Twitter says it purged a Chinese “state-linked” disinformation network

The revelation came as fellow American tech company, video conferencing app Zoom, said it had acceded to Beijing’s demands that it close accounts of U.S. military might have introduced the coronavirus into China.The erasure of the accounts is the second time in the last year American tech companies have removed influence networks they believe are run by or answer to the Chinese government.Last August, Facebook, YouTube and Twitter removed thousands of accounts they said were part of a Chinese-backed campaign primarily focused on spreading misinformation about the Hong Kong protests.In Friday’s announcement Twitter said it also removed about 7,000 accounts boosting support for Turkey’s President Recep Tayyip Erdogan and a similar network of about 1,100 promoting Russia’s ruling party.How Zoom “fell short”How social media platforms respond to authoritarian governments has become a charged issue in recent years. Twitter — along with YouTube, Google and Facebook — is banned in China, which uses a “Great Firewall” to restrict access to news and information.But Chinese diplomats and state media have flocked to such platforms in recent years to push Beijing’s narrative. Curbing the spread of coronavirus disinformation online

Some of the group also later “pivoted” to the U.S. First published on June 12, 2020 / 8:52 AM and Hong Kong activists found their accounts suspended in the run-up to the anniversary events marking Beijing’s crushing of the pro-democracy uprising on June 4, 1989, in Tiananmen Square.On Thursday Zoom said it was acting on a demand from Beijing to close the accounts. government’s response to seething racial injustice protests “to create the perception of moral equivalence with the suppression of protests in Hong Kong,” ASPI wrote.”While the Chinese Communist Party won’t allow the Chinese people to use Twitter, our analysis shows it is happy to use it to sow propaganda and disinformation internationally,” Fergus Hanson, director of ASPI’s cyber center, wrote.ASPI added that most of the tweets from the network were written during Chinese working hours, largely on weekdays.”Such a regimented posting pattern clearly suggests inauthenticity and coordination,” it added.On Friday, Beijing’s foreign ministry criticized Twitter’s decision saying China was “the biggest victim of disinformation”.”I think if Twitter wants to make a difference, they should shut down those accounts that are organized and coordinated to attack and discredit China,” spokeswoman Hua Chunying, herself an avid Twitter user, said. Twitter says Chinese “state-linked” disinformation network purged as Zoom admits a misstep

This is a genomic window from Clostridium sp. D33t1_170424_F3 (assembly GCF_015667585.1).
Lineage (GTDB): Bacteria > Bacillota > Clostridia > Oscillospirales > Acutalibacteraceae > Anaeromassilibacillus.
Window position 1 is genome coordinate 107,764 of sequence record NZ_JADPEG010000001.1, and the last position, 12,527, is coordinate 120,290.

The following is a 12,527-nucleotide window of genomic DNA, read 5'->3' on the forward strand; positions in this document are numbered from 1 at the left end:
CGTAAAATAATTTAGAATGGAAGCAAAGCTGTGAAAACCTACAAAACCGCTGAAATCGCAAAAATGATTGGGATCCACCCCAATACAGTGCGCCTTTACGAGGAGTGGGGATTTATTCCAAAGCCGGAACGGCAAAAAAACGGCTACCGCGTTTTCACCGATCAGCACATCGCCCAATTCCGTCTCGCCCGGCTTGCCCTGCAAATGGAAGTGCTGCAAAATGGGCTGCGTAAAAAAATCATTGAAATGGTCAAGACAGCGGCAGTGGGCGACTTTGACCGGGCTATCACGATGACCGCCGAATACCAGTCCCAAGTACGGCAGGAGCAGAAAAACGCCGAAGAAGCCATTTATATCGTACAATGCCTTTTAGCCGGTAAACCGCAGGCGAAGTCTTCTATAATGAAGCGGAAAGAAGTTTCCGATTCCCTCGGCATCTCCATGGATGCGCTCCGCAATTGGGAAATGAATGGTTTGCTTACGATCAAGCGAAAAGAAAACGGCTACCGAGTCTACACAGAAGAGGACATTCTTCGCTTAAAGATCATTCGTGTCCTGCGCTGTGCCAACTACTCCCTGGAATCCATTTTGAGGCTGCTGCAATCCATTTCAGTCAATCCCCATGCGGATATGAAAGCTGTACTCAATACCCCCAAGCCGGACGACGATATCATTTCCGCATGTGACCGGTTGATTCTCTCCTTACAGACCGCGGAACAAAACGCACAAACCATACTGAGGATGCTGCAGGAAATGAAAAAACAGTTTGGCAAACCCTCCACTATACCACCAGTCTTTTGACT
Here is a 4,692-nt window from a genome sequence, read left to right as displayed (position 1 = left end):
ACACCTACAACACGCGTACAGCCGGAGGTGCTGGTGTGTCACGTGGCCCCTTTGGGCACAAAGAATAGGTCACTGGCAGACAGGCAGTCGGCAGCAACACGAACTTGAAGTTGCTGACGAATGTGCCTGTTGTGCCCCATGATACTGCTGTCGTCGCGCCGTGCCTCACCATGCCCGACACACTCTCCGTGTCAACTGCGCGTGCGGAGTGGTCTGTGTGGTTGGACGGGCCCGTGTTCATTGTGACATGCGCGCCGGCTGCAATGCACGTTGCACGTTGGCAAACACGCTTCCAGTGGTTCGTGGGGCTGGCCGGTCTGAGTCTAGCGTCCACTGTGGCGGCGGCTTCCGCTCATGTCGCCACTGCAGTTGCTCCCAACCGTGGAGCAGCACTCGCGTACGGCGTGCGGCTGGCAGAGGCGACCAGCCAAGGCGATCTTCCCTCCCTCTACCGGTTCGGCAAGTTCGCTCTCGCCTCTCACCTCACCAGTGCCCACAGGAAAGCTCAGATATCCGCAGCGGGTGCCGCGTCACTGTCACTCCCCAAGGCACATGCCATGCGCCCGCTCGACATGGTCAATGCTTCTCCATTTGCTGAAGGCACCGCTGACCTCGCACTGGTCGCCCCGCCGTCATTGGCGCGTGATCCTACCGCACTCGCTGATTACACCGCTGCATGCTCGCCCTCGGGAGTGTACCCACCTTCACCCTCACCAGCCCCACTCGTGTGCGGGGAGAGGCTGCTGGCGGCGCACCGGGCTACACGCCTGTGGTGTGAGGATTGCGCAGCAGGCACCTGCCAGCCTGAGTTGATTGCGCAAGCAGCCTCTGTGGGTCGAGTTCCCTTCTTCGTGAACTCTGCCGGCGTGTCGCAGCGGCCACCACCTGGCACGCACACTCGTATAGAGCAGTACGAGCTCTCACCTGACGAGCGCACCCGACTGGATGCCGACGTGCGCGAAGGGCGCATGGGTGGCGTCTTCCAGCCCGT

June 12, 2020 / 8:52 AM

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Hong Kong — Twitter said Friday it had deleted more than 170,000 accounts linked to a Chinese government disinformation campaign that targeted Hong Kong’s pro-democracy movement and sought to discredit the United States. Facebook and Twitter accuse China of spreading misinformation

Last month, Twitter put a factcheck flag on a tweet written by a Chinese government spokesman pushing a widely discredited conspiracy theory that the U.S. Earlier this month, The New York Times published an analysis of 4,600 accounts that engaged with Chinese leaders and diplomats on Twitter. This week California-based Zoom was engulfed in a free speech row after prominent U.S. Changing China

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“They were tweeting predominantly in Chinese languages and spreading geopolitical narratives favorable to the Communist Party of China, while continuing to push deceptive narratives about the political dynamics in Hong Kong,” Twitter wrote in its analysis.”Regimented posting pattern”The Australian Strategic Policy Institute (ASPI) — a Canberra-based think-tank — analyzed the dataset ahead of the announcement and said the network was primarily looking to sway views within the global Chinese diaspora. Zoom said its response “fell short” and that it “should not have impacted users outside of mainland China.”It has since reinstated the three shuttered accounts and will create tools allowing it to block or remove participants from certain countries.”Going forward Zoom will not allow requests from the Chinese government to impact anyone outside of mainland China,” the company said. The paper found hundreds of accounts that appeared to operate solely to cheer on and amplify China’s leading envoys and state-run news outlets. As well as pushing Beijing’s narrative on the Hong Kong protests, the network did the same for the coronavirus pandemic and criticizing Taiwan. protests to cry hypocrisy amid Hong Kong standoff

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Researchers and some Western governments have voiced fears that China deploys networks of state-controlled or state-linked accounts that masquerade as genuine users to spread government messaging or disinformation.Twitter said it had dismantled “state-linked” networks run by a “highly engaged core” of 23,750 accounts and boosted by a further 150,000 “amplifier” accounts. and Hong Kong activists who gathered on the popular chat app to mark the deadly Tiananmen Square crackdown.